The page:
The 28th National Space Symposium opened last night to a full house as the Colorado Springs Philharmonic played, what else?, music from Apollo 13 and selections from Horst's The Planets, ending with "Mars, the Bringer of War.
Neil DeGrasse Tyson, astrophysicist, science superstar, and currently the Frederick P. Rose Director of the Hayden Planetarium at the Rose Center for Earth and Space, was on hand, along with the Space Foundation's CEO Elliot Pulham, to hand out four awards to people who are advancing humankind's reach into the universe. More on those folks is below.
I sat next to Bill Scott, former Air Force flight test engineer and Aviation Week writer, who will sign his books, Space Wars: The First Six Hours of World War III and Counterspace, from 2 to 3 p.m. Thursday in the exhibition center pavilion.
After the opening ceremonies, Bill and I took a stroll through the exhibition areas, much expanded from past years, and were greeted by this little fella, Sprockit the Robot.
We also ran into a few local dignitaries who were taking in the exhibits, including Councilman Tim Leigh and El Paso County Commissioner Peggy Littleton.
And then we got really lucky. We stumbled onto DeGrasse Tyson. I had been instructed by my sister to do everything humanly possible to get his autograph. My nephew's girlfriend, Natalie Gosnell, is a PhD candidate in astrophysics at the University of Wisconsin and a DeGrasse Tyson admirer.
The author and host of TV show Cosmos graciously whipped out his fountain pen from its leather sheath, and penned, "To Natalie, the universe beckons." DeGrasse signs his book, Space Chronicles: Facing the Ultimate Frontier from 2 to 3 p.m. Wednesday in the pavilion.
But geez, there sure were a lot of people. Pulham tells us more than 9,000 people will attend the symposium through the week. The first symposium drew only 247 attendees. This year, there are more volunteers than that, 340, helping the foundation with the symposium.
The symposium also drew the old standby protesters, who show up outside the International Center every year to remind people of how some of the marvels of space are deployed.
The foundation honored the following contributors to the advancement in space. Descriptions of the winners are provided by the foundation:
Alan Shepard Technology in Education Award: Dr. Cynthia D. Waters is director of aviation for The Aviation Academy at T.W. Andrews High School in High Point, N.C. She is an educator, FAA commercial pilot, flight instructor and member of the North Carolina Airport Economic Development Alliance. Waters uses her experience and contacts to provide the Academy's 140 students with career development opportunities in aviation, engineering and aerospace.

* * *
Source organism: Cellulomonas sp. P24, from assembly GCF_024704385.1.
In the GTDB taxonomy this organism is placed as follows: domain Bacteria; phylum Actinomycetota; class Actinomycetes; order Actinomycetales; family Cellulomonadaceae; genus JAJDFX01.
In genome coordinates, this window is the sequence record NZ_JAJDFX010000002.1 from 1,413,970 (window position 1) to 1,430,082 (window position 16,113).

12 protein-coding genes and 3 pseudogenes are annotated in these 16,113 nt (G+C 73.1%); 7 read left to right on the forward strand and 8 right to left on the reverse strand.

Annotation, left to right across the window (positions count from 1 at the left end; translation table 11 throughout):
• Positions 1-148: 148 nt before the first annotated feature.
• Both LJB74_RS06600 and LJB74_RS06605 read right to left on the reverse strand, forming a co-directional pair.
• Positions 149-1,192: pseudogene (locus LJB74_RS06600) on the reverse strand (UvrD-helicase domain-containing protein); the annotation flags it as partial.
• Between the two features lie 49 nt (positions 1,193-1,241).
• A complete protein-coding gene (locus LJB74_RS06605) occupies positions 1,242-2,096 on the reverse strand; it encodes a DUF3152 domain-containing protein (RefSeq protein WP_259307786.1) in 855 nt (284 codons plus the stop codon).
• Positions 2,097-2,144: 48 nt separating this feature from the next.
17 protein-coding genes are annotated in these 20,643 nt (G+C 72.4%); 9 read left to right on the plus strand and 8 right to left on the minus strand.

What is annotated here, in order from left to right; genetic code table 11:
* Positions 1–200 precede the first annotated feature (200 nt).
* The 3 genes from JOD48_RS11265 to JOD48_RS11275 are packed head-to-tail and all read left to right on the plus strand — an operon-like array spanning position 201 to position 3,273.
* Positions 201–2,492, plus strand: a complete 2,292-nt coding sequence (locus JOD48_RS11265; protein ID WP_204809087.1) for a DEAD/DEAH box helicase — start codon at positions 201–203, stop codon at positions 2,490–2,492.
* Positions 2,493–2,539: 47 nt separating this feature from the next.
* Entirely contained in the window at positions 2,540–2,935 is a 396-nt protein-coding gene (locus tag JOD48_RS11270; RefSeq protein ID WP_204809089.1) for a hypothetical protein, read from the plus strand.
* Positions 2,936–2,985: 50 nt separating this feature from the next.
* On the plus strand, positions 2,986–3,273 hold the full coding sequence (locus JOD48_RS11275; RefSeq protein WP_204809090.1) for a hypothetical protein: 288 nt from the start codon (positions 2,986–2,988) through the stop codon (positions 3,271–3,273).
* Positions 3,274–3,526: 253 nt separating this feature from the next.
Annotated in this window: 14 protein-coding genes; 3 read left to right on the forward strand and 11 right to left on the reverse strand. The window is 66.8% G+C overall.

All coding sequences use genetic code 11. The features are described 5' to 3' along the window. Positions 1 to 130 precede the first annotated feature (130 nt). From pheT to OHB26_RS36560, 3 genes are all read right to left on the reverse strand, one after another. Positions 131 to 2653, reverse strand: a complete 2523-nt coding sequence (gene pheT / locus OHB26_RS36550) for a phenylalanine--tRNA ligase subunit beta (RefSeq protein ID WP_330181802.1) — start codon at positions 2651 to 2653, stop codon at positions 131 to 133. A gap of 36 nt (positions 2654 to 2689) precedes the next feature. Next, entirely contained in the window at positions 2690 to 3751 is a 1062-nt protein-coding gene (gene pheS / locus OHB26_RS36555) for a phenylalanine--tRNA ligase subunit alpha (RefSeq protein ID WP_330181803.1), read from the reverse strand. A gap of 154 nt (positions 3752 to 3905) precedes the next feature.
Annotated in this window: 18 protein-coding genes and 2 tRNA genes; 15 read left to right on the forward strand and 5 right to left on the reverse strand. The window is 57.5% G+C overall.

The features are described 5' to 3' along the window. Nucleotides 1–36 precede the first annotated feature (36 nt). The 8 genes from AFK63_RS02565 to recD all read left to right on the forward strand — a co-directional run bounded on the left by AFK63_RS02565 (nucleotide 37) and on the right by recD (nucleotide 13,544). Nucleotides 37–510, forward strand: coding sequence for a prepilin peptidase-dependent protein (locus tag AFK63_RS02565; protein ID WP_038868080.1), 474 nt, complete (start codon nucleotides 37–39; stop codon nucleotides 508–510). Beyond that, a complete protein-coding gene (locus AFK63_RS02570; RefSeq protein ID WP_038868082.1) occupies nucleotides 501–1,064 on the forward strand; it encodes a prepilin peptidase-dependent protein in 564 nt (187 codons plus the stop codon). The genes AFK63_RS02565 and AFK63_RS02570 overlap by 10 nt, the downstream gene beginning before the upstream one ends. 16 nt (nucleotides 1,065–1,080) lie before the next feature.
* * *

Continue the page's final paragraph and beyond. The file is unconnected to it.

John L. "Jack" Swigert Jr. Award for Space Exploration: The NASA Kepler Mission is being recognized for the discovery of 61 confirmed extrasolar planets and over 2,300 planet candidates in the first 16 months of observations from May 2009 to September 2010. The Kepler Mission findings contain well over 200 Earth-size planet candidates and more than 900 that are smaller than twice Earth-size. Of the 46 planet candidates found in the habitable zone, the region in the planetary system where liquid water could exist, ten of these candidates are near-Earth-size. The cumulative catalog includes: 246 Earth-size, 676 super Earth-size, 1,118 Neptune-size, 210 Jupiter-size and 71 candidates that are larger than twice the size of Jupiter.
Space Achievement Award: Junichiro Kawaguchi, Ph.D., Senior Fellow at Japan Aerospace Exploration Agency (JAXA), who was program director, Lunar & Planetary Exploration Program Group for JAXA, is being lauded for his engagement in planetary robotic exploration, science and technology since the late 1970s, including development and advancement of a series of orbital maneuvering technologies applied to planetary missions.
Douglas S. Morrow Public Outreach Award: The NASA Social Media Team has been selected as the winner of the Space Foundation's Douglas S. Morrow Public Outreach Award, which is presented annually to an individual, team or organization that has made significant contributions to public awareness of, and support for, space programs. "The NASA Social Media Team has been selected for this distinctive honor for creative and pioneering use of social media platforms including Facebook and Twitter, actively engaging millions of people around the world, and even in orbit, in the exciting missions of discovery that continue to be pioneered by America's space agency," Pulham says in a news release.
I find it amazing that Mikey Weinstein and his group spends so much effort and…
Still saying it. The article was a biased article that did not shed any light…
I'm sorry, Scott, you were saying...?